Gardening is fun for many people, but when it feels like there is a lot of work to do and the weather is hot, it’s not what you want to be doing. What can you do to make working in the yard a bit easier and maybe even fun? Polk County Master Gardeners have some “gardening hacks” to share.
Reduce Stress on your Body
- Do you have plants to divide? We suggest setting up a card table near the landscape bed. Put an old cutting board and the tool you use to divide your plants on the table. That way, when you are ready to divide, you can do your work standing up at table height, rather than bending or kneeling on the ground. This is helpful if you have trouble with your knees and/or want to reduce strain on your back.
- Similarly, if you have plants you want to propagate in other ways (such as a pile of cuttings from the shrub (and re-pot) plants, find a place in your yard for a potting table. A potting table does not have to be elaborate or expensive. You can get creative with concrete blocks, wood boards and a little paint. Your back will thank you and you can have a fun place to work. Consider placing your potting table in the shade.3. When working in your yard, try to finish up before you are too tired! Build in time at the end to clean and put away tools and tidy up your yard. That way you can protect and preserve tools, not leave another job for another day, and you can take a few minutes to view the results of all your hard work.
- Do you often lose tools if you are doing a lot of work around your yard? Instead of setting them down in the grass, consider using a bucket. Use a bucket to carry your tools around the yard with you and then as you use various tools, place the tools back into the bucket. This will keep the tools clean and you will be less likely to set them down somewhere and forget about them.
- After working in the yard, take time to clean your tools (sharpen and oil if needed). If you keep your cutting edges sharp it will make gardening tasks a lot easier. You can purchase small pocket pruner sharpeners for under $20. Maintaining your tools will help them last longer and save you money!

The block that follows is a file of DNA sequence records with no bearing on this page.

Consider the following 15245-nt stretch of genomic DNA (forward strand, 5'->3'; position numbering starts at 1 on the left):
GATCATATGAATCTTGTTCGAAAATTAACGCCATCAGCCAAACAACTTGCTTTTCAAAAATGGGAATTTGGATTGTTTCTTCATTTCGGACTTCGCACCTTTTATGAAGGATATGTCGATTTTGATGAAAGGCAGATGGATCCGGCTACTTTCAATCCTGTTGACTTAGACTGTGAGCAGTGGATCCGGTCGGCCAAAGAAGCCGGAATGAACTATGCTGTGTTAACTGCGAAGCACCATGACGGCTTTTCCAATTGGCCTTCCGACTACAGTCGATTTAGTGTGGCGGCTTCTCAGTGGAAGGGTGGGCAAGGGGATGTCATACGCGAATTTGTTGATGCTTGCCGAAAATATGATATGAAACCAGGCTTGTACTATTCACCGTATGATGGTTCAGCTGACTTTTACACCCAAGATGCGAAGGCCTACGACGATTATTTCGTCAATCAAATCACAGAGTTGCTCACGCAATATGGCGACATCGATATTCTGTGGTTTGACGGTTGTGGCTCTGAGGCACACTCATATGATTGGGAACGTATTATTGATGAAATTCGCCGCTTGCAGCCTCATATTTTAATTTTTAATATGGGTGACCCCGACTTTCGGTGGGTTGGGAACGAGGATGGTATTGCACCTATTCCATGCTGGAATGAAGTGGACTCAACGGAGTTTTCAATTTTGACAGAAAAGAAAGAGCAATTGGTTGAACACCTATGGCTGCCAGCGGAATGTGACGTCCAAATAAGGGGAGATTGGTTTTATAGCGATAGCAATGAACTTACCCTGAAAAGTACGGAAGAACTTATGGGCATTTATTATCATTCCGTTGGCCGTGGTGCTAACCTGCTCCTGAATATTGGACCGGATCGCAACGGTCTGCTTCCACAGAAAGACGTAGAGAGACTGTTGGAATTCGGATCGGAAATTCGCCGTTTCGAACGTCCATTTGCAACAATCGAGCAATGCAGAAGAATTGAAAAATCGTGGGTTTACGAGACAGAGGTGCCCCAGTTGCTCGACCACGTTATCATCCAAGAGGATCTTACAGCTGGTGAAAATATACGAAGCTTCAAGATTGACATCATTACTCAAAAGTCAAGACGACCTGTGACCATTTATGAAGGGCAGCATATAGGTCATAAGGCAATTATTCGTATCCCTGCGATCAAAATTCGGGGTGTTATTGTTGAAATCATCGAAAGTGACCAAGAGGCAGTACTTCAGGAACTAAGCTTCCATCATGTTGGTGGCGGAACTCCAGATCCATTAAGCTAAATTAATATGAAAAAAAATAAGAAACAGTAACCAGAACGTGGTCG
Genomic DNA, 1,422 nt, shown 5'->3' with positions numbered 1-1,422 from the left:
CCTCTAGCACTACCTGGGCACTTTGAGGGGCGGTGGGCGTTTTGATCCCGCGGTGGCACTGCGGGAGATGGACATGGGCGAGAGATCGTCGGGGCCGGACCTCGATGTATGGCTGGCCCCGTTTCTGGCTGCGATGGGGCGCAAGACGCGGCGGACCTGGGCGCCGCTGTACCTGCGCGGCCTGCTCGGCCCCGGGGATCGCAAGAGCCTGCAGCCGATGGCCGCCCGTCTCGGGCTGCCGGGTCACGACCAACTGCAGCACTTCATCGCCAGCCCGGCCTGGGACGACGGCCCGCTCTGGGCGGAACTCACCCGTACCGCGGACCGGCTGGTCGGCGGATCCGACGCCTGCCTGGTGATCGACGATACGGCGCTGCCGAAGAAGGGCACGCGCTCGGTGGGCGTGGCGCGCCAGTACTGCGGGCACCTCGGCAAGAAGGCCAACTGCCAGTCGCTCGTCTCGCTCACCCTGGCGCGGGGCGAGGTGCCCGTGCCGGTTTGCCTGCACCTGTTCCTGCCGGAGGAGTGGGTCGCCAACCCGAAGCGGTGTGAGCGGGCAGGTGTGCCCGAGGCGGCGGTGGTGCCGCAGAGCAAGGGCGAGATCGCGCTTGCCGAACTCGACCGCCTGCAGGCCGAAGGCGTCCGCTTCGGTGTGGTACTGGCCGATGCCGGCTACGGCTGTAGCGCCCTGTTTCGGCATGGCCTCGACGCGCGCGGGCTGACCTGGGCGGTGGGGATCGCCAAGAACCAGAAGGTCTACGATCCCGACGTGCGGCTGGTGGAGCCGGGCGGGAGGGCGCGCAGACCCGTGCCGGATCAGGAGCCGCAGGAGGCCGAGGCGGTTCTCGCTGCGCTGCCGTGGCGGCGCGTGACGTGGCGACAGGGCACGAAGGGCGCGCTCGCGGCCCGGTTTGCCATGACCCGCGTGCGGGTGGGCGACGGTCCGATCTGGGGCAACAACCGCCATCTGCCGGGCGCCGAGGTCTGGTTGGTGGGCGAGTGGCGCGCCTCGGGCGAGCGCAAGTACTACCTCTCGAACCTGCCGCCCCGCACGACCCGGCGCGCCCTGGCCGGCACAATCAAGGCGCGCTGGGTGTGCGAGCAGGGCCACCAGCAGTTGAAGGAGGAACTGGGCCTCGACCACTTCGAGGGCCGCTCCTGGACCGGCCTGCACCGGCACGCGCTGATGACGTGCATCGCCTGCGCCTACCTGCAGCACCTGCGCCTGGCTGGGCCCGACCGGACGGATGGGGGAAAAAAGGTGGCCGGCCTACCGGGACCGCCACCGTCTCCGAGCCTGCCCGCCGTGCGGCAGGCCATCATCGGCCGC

- Many Master Gardeners find that bending down to pull weeds can really be a pain and suggest using a “scuffle” or “strap” hoe. This is a type of hoe that has a loop on the end to push and pull out weeds. Dr. Eric Brennan with the USDA shares a free tutorial to make a hoe out of materials that are typically thrown away, check it out here: https://youtu.be/woHNgHkbWzA.
- If you are digging up an established plant with large roots that are difficult to cut with a shovel, you may want to try using garden loppers or a small reciprocal saw to cut the roots and make removal a bit easier.
- Planting annuals and perennials and feel that a garden shovel is too big for the task? Consider purchasing a short-handled kneeling shovel. The dig holes bigger than a garden spade, but smaller than a garden shovel—perfect for the job!
Make Tedious Garden Work Fun!
- If you have a lot of work to do in the yard that isn’t so fun (pulling weeds, anyone?) try to make it fun by listening to an audiobook or podcast while you work. A wireless speaker or wireless headphones make it easy. You can also listen using your cell phone speaker. Consider protecting your phone in a waterproof bag and keep the volume low if using headphones or earbuds so you can stay aware of what’s going on around you. Save your favorite podcasts and only listen when you have garden work to do, that may help you look forward to weeding!
- If you feel overwhelmed by the amount of garden chores on your to-do list, it can be easy to get distracted and jump from one thing to another without accomplishing much. Try dividing your yard like a clock and work around the clock, staying in area 12:00-2:00 until you are finished. Then move around the yard clockwise, until you get back to 12:00. If this takes you multiple days, it can help you remember where you stopped when you are ready to get back to work again. Each day as you complete a section of the clock, you can view the completed areas with a sense of accomplishment.